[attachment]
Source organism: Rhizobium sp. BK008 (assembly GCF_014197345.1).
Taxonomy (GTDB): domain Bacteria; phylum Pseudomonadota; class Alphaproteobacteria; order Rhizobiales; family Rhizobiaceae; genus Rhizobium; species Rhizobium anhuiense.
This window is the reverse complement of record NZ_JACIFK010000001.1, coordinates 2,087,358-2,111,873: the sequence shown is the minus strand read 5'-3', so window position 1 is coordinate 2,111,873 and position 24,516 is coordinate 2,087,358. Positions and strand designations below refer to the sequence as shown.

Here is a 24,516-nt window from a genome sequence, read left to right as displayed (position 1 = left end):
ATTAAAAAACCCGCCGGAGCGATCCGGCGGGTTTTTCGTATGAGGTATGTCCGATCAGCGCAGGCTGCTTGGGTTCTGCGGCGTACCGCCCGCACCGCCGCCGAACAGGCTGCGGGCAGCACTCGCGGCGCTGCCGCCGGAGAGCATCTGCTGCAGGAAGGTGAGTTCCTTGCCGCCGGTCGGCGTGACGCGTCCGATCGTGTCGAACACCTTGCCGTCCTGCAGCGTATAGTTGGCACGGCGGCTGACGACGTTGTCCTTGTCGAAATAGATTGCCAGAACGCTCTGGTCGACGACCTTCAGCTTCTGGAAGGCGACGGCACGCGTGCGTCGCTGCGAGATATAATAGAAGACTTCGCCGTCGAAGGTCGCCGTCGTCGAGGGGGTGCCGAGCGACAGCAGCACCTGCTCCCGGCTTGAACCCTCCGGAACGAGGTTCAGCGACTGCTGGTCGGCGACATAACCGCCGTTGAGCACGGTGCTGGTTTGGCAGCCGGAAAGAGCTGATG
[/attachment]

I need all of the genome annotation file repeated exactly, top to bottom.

Source organism: Rhizobium sp. BK008 (assembly GCF_014197345.1).
Taxonomy (GTDB): domain Bacteria; phylum Pseudomonadota; class Alphaproteobacteria; order Rhizobiales; family Rhizobiaceae; genus Rhizobium; species Rhizobium anhuiense.
This window is the reverse complement of record NZ_JACIFK010000001.1, coordinates 2,087,358-2,111,873: the sequence shown is the minus strand read 5'-3', so window position 1 is coordinate 2,111,873 and position 24,516 is coordinate 2,087,358. Positions and strand designations below refer to the sequence as shown.

Here is a 24,516-nt window from a genome sequence, read left to right as displayed (position 1 = left end):
ATTAAAAAACCCGCCGGAGCGATCCGGCGGGTTTTTCGTATGAGGTATGTCCGATCAGCGCAGGCTGCTTGGGTTCTGCGGCGTACCGCCCGCACCGCCGCCGAACAGGCTGCGGGCAGCACTCGCGGCGCTGCCGCCGGAGAGCATCTGCTGCAGGAAGGTGAGTTCCTTGCCGCCGGTCGGCGTGACGCGTCCGATCGTGTCGAACACCTTGCCGTCCTGCAGCGTATAGTTGGCACGGCGGCTGACGACGTTGTCCTTGTCGAAATAGATTGCCAGAACGCTCTGGTCGACGACCTTCAGCTTCTGGAAGGCGACGGCACGCGTGCGTCGCTGCGAGATATAATAGAAGACTTCGCCGTCGAAGGTCGCCGTCGTCGAGGGGGTGCCGAGCGACAGCAGCACCTGCTCCCGGCTTGAACCCTCCGGAACGAGGTTCAGCGACTGCTGGTCGGCGACATAACCGCCGTTGAGCACGGTGCTGGTTTGGCAGCCGGAAAGAGCTGATG